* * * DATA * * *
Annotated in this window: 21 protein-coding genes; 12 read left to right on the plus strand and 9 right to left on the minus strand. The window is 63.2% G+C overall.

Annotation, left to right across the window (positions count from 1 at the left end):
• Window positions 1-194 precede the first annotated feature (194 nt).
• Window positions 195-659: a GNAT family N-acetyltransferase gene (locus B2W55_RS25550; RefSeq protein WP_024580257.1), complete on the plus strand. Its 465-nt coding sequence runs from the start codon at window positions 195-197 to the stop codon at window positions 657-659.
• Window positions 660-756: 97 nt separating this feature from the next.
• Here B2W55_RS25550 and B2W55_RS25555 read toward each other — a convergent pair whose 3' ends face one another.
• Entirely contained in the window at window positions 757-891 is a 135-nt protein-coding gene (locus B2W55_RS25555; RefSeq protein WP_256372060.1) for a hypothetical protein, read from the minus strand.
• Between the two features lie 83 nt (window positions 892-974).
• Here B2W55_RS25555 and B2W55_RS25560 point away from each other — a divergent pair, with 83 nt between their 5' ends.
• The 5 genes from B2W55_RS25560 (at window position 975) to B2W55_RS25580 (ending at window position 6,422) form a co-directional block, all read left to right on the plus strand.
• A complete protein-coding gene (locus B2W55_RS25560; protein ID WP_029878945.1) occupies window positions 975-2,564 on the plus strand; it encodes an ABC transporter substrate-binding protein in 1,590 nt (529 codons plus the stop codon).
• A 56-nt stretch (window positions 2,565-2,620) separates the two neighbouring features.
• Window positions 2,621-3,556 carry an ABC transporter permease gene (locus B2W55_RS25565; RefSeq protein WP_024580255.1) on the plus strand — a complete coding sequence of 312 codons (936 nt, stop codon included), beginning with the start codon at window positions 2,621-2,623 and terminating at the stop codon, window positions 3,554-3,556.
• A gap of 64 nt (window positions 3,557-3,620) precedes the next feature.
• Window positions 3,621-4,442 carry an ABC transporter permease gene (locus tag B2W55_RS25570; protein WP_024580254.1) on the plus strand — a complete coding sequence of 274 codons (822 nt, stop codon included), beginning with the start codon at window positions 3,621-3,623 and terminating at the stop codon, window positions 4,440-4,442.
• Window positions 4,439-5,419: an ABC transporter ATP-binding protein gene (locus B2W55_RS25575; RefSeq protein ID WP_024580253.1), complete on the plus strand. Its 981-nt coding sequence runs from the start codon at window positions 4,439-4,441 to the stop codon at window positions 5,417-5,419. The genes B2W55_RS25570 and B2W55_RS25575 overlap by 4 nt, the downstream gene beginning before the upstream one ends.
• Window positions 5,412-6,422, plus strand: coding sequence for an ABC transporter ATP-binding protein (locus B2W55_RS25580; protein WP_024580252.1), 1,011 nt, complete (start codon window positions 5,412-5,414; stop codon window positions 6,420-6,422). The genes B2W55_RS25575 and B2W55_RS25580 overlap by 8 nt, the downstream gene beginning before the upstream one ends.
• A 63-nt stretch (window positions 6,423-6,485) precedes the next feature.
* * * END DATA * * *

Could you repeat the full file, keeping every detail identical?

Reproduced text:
Annotated in this window: 21 protein-coding genes; 12 read left to right on the plus strand and 9 right to left on the minus strand. The window is 63.2% G+C overall.

Annotation, left to right across the window (positions count from 1 at the left end):
• Window positions 1-194 precede the first annotated feature (194 nt).
• Window positions 195-659: a GNAT family N-acetyltransferase gene (locus B2W55_RS25550; RefSeq protein WP_024580257.1), complete on the plus strand. Its 465-nt coding sequence runs from the start codon at window positions 195-197 to the stop codon at window positions 657-659.
• Window positions 660-756: 97 nt separating this feature from the next.
• Here B2W55_RS25550 and B2W55_RS25555 read toward each other — a convergent pair whose 3' ends face one another.
• Entirely contained in the window at window positions 757-891 is a 135-nt protein-coding gene (locus B2W55_RS25555; RefSeq protein WP_256372060.1) for a hypothetical protein, read from the minus strand.
• Between the two features lie 83 nt (window positions 892-974).
• Here B2W55_RS25555 and B2W55_RS25560 point away from each other — a divergent pair, with 83 nt between their 5' ends.
• The 5 genes from B2W55_RS25560 (at window position 975) to B2W55_RS25580 (ending at window position 6,422) form a co-directional block, all read left to right on the plus strand.
• A complete protein-coding gene (locus B2W55_RS25560; protein ID WP_029878945.1) occupies window positions 975-2,564 on the plus strand; it encodes an ABC transporter substrate-binding protein in 1,590 nt (529 codons plus the stop codon).
• A 56-nt stretch (window positions 2,565-2,620) separates the two neighbouring features.
• Window positions 2,621-3,556 carry an ABC transporter permease gene (locus B2W55_RS25565; RefSeq protein WP_024580255.1) on the plus strand — a complete coding sequence of 312 codons (936 nt, stop codon included), beginning with the start codon at window positions 2,621-2,623 and terminating at the stop codon, window positions 3,554-3,556.
• A gap of 64 nt (window positions 3,557-3,620) precedes the next feature.
• Window positions 3,621-4,442 carry an ABC transporter permease gene (locus tag B2W55_RS25570; protein WP_024580254.1) on the plus strand — a complete coding sequence of 274 codons (822 nt, stop codon included), beginning with the start codon at window positions 3,621-3,623 and terminating at the stop codon, window positions 4,440-4,442.
• Window positions 4,439-5,419: an ABC transporter ATP-binding protein gene (locus B2W55_RS25575; RefSeq protein ID WP_024580253.1), complete on the plus strand. Its 981-nt coding sequence runs from the start codon at window positions 4,439-4,441 to the stop codon at window positions 5,417-5,419. The genes B2W55_RS25570 and B2W55_RS25575 overlap by 4 nt, the downstream gene beginning before the upstream one ends.
• Window positions 5,412-6,422, plus strand: coding sequence for an ABC transporter ATP-binding protein (locus B2W55_RS25580; protein WP_024580252.1), 1,011 nt, complete (start codon window positions 5,412-5,414; stop codon window positions 6,420-6,422). The genes B2W55_RS25575 and B2W55_RS25580 overlap by 8 nt, the downstream gene beginning before the upstream one ends.
• A 63-nt stretch (window positions 6,423-6,485) precedes the next feature.